Engineering institutes pull plug on electronics courses the most | mumbai news | Hindustan Times
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Engineering institutes pull plug on electronics courses the most

Experts belive that the declining demand for engineering education, especially these branches of engineering, is to be blamed for shutting down of technical institutes and courses.

mumbai Updated: Sep 10, 2017 01:30 IST
Musab Qazi
Picture for representation
Picture for representation(HT File)

The electronics and telecommunication branch of engineering, also referred to as electronics and communication by some universities, has witnessed the highest number of closures across engineering colleges in the country this year. 

This branch of engineering involves designing and manufacturing the hardware and software systems that run communication devices such as radio, mobile, television and computers. 

Data released by the All India Council for Technical Education (AICTE) shows that of the 1,354 courses approved for progressive closure in the academic year 2017-18, 84 degree, 76 diploma and 13 post-graduation programmes in electronics and telecommunication engineering are being shut down in the academic year 2017-18. Mechanical, computer science and information technology are some of the other branches that are also facing large scale closures. 

Experts belive that the declining demand for engineering education, especially these branches of engineering, is to be blamed for shutting down of technical institutes and courses. The low demand is said to be the result of lack of core engineering jobs in the market. 

For example, according to Rituparna Chakraborty, executive vice-president at TeamLease Services, a human-resource consulting agency, while there are many multi-national electronics and telecommunication companies operating in India, the bulk of engineering work of these companies is being done outside the country. "Very few engineering graduates work in their area of specialisation. Most of them go to information technology (IT) companies or pursue MBA," she said.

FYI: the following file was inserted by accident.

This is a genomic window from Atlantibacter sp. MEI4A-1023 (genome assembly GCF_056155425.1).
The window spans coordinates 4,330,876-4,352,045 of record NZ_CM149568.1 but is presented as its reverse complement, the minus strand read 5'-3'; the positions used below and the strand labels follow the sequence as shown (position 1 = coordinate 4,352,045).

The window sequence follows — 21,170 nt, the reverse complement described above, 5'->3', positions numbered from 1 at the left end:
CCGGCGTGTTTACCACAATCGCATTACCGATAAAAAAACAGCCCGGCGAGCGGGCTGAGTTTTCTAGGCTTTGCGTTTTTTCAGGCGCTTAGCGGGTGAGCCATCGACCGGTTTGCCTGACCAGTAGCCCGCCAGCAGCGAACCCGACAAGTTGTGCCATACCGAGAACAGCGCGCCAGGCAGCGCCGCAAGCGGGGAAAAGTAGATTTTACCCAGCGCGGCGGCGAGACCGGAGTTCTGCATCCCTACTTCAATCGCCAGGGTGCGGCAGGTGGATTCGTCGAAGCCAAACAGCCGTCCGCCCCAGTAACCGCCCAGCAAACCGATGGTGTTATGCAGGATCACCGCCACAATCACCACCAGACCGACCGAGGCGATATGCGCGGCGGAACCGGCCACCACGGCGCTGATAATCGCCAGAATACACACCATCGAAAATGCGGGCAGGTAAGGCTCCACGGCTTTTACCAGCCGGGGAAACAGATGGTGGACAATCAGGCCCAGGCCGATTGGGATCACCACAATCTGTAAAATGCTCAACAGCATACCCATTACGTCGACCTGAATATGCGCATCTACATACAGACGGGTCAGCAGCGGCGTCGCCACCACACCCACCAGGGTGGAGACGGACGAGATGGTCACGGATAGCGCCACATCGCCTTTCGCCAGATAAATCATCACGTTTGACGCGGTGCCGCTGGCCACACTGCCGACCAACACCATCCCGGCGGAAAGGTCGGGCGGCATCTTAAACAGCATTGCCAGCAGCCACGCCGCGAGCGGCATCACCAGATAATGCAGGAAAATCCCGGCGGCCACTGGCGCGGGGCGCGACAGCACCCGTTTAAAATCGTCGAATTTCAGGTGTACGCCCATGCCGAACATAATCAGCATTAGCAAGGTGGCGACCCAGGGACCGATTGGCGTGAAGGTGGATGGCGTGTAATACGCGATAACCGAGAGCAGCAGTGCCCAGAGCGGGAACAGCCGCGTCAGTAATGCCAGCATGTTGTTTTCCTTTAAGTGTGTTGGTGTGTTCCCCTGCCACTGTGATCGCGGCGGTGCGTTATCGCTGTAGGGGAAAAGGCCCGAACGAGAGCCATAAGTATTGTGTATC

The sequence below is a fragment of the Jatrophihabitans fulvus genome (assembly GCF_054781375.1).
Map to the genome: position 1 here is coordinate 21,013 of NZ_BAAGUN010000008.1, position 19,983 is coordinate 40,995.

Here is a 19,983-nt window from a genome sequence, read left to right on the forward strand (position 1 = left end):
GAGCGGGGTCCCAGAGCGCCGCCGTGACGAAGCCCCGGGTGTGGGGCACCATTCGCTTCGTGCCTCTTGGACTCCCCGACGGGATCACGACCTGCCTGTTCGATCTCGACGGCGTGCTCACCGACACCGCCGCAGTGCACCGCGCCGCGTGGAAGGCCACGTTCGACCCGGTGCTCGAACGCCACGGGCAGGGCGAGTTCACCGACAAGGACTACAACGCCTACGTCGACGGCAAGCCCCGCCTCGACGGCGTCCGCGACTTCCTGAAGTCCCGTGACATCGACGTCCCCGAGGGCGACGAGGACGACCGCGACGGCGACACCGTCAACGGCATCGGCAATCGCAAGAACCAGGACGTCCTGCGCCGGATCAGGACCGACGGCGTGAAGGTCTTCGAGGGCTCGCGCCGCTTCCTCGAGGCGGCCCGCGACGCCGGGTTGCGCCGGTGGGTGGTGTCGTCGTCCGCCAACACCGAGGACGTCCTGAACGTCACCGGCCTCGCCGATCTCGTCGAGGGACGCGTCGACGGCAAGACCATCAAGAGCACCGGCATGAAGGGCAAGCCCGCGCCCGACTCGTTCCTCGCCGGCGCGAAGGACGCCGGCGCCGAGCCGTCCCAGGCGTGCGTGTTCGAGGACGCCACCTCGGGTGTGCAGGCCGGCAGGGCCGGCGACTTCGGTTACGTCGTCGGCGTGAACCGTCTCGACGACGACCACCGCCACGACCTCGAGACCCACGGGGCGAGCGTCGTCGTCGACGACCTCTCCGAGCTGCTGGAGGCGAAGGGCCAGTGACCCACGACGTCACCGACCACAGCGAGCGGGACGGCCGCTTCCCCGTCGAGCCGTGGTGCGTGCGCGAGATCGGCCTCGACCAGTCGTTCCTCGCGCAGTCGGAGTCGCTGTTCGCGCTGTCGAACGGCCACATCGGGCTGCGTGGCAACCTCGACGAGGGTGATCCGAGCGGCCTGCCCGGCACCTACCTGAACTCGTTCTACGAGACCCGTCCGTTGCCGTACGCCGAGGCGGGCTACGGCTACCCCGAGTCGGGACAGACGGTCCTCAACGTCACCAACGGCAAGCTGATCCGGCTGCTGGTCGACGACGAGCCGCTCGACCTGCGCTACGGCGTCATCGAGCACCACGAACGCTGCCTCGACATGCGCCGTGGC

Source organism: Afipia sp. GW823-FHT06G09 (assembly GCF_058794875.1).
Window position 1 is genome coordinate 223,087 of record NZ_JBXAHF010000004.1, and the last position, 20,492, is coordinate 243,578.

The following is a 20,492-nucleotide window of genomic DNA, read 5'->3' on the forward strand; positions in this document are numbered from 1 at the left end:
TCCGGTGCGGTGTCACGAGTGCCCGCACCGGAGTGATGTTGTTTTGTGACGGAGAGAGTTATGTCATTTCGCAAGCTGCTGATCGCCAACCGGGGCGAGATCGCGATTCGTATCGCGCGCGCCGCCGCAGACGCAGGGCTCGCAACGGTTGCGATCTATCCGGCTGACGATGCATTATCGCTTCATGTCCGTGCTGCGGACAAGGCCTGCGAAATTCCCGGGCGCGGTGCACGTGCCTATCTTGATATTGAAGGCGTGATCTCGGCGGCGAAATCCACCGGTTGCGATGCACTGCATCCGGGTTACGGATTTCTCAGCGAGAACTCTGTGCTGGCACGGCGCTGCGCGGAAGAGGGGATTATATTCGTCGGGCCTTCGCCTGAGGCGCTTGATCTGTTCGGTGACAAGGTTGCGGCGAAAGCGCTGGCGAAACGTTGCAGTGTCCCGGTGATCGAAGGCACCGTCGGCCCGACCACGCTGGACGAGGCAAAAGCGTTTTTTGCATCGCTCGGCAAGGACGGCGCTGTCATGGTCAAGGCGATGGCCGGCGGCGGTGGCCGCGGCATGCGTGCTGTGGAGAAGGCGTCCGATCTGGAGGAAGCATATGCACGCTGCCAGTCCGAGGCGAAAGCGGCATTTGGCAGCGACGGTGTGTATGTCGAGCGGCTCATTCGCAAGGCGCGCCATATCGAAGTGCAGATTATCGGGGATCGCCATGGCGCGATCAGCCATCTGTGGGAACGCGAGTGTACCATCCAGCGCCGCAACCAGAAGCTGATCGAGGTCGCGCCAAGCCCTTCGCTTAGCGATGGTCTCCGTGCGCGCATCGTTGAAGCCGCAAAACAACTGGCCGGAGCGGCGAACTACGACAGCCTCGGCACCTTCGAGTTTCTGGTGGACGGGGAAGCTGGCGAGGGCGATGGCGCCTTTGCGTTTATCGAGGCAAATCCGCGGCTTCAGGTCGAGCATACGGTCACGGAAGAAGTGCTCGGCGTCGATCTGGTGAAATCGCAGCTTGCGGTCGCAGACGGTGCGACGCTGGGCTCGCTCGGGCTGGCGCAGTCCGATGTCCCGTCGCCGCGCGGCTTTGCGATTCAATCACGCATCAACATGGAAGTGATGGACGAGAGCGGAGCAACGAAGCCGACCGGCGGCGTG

While this gap in industry's limited demand and plentiful supply of engineering graduates afflicts all the states in the country, Maharashtra is one of the worst hit. "The employment scenario in the state is not very conducive for engineering graduates. Maharashtra used to have many manufacturing units, but many of them have moved out. Most of the jobs are in IT sector, but scenario in this sector is also not very encouraging," said Prasanna Nambiar, principal, Don Bosco Institute of Technology, Kurla. 

Incidentally, with 103 courses closing down this year, Pune, the IT hub of the state, tops the list of districts facing closures.

There are other factors afflicting engineering education in the state. "Compared to southern states, Maharashtra faces an acute shortage of good quality faculty, especially in colleges located in remote areas. Besides, the students in the state have other options when it comes to professional education," said Nambiar.

Kalim Khan, director, Rizvi Institute of Management Studies and Research, Bandra, blames AICTE for the problems. “The enmasse propagation of higher education was a bad idea. I am neither surprised nor disappointed by closure of the courses and the institutes,” he said.